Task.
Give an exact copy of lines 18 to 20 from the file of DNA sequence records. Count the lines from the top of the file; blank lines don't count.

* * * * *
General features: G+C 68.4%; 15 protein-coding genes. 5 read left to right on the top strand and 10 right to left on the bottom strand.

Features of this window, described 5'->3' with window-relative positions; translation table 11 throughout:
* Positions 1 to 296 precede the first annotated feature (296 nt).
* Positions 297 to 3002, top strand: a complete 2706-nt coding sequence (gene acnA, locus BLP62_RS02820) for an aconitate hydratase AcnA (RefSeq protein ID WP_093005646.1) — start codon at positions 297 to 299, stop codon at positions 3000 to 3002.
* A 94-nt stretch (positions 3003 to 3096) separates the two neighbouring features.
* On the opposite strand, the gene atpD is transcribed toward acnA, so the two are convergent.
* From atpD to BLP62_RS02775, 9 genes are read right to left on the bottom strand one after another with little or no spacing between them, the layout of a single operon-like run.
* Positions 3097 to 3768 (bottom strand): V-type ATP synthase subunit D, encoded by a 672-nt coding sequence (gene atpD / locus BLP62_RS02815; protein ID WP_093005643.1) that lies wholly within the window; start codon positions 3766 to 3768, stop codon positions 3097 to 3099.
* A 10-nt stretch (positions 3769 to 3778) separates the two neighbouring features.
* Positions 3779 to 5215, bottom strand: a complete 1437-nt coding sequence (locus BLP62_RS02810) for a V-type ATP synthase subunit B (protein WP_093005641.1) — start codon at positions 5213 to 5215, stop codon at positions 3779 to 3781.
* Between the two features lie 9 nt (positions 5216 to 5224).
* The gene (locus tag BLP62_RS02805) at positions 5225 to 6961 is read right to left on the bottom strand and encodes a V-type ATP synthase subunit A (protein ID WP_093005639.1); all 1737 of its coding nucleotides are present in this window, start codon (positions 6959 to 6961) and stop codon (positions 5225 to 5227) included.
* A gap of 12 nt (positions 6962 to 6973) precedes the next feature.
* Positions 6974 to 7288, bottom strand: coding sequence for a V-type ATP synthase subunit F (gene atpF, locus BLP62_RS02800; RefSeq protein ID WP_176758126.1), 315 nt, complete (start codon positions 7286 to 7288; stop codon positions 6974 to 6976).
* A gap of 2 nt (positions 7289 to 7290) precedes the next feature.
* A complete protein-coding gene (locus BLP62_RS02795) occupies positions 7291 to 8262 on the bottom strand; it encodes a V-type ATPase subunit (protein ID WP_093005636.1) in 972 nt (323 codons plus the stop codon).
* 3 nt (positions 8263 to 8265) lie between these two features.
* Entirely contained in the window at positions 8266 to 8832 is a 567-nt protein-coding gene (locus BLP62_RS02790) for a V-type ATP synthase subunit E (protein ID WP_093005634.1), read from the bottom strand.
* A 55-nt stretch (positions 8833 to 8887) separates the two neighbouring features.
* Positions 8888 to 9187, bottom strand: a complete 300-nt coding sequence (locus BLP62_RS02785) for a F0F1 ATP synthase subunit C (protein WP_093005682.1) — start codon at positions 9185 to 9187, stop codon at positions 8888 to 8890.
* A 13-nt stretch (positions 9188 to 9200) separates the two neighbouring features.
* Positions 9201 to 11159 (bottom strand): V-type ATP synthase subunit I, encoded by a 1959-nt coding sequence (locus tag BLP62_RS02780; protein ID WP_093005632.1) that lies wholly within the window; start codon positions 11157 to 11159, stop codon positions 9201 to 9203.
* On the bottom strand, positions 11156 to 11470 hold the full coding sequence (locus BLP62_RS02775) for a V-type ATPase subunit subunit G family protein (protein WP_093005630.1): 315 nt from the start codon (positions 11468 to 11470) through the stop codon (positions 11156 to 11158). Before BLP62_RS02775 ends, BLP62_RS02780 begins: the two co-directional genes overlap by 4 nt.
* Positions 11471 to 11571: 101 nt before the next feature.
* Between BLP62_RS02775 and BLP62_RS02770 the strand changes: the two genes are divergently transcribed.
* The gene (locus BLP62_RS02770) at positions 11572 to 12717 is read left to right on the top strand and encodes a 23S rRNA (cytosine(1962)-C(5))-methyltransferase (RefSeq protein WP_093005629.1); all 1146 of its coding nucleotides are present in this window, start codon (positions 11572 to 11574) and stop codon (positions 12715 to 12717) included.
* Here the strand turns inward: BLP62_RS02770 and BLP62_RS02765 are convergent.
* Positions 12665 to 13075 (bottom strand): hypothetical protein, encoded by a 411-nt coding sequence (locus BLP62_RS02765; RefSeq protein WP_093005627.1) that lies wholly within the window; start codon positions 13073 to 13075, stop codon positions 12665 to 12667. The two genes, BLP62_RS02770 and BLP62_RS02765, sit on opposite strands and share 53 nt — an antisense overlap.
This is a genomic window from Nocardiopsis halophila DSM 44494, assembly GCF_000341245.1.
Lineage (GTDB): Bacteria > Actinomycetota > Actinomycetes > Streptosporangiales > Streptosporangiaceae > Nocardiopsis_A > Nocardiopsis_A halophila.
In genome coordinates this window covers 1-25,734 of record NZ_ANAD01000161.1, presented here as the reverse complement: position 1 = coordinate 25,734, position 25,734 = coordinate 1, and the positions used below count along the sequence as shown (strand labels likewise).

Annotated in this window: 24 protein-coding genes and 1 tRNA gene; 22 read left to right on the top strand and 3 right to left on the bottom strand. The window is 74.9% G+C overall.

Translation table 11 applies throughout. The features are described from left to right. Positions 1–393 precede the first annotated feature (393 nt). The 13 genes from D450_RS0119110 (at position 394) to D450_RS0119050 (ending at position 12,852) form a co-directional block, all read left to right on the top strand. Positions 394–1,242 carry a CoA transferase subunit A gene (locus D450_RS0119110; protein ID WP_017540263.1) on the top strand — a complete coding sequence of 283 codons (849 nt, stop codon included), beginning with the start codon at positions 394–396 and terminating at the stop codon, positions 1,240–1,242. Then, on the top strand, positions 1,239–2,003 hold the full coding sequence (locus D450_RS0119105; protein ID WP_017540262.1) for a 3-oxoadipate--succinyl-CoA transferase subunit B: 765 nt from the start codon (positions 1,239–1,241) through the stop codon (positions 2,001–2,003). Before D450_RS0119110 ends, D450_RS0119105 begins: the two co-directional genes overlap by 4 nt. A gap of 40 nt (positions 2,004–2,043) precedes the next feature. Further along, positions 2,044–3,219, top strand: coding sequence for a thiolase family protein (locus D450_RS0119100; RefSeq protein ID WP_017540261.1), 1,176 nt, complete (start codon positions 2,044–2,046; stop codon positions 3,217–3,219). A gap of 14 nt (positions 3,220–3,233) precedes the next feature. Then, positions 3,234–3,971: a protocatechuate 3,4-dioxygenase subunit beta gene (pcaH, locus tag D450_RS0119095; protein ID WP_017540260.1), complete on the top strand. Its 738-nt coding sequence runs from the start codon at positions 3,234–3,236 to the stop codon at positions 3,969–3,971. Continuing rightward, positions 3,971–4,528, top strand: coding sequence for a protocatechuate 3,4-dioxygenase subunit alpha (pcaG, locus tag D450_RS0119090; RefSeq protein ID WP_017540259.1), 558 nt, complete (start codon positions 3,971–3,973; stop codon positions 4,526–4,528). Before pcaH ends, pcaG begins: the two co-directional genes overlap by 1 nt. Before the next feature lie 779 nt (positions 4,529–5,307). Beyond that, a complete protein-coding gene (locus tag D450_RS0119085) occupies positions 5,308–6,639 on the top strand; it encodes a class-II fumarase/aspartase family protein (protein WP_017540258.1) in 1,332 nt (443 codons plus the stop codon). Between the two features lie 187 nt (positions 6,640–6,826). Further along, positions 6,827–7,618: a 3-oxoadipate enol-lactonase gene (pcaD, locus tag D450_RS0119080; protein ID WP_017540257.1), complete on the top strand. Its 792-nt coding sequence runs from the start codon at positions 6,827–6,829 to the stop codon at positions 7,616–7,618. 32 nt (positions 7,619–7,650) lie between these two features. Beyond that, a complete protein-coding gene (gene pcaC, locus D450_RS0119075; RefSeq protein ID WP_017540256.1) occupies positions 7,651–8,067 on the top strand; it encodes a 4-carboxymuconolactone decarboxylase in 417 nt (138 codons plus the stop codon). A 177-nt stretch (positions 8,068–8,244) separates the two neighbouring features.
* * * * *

* Entirely contained in the window at positions 8266 to 8832 is a 567-nt protein-coding gene (locus BLP62_RS02790) for a V-type ATP synthase subunit E (protein ID WP_093005634.1), read from the bottom strand.
* A 55-nt stretch (positions 8833 to 8887) separates the two neighbouring features.
* Positions 8888 to 9187, bottom strand: a complete 300-nt coding sequence (locus BLP62_RS02785) for a F0F1 ATP synthase subunit C (protein WP_093005682.1) — start codon at positions 9185 to 9187, stop codon at positions 8888 to 8890.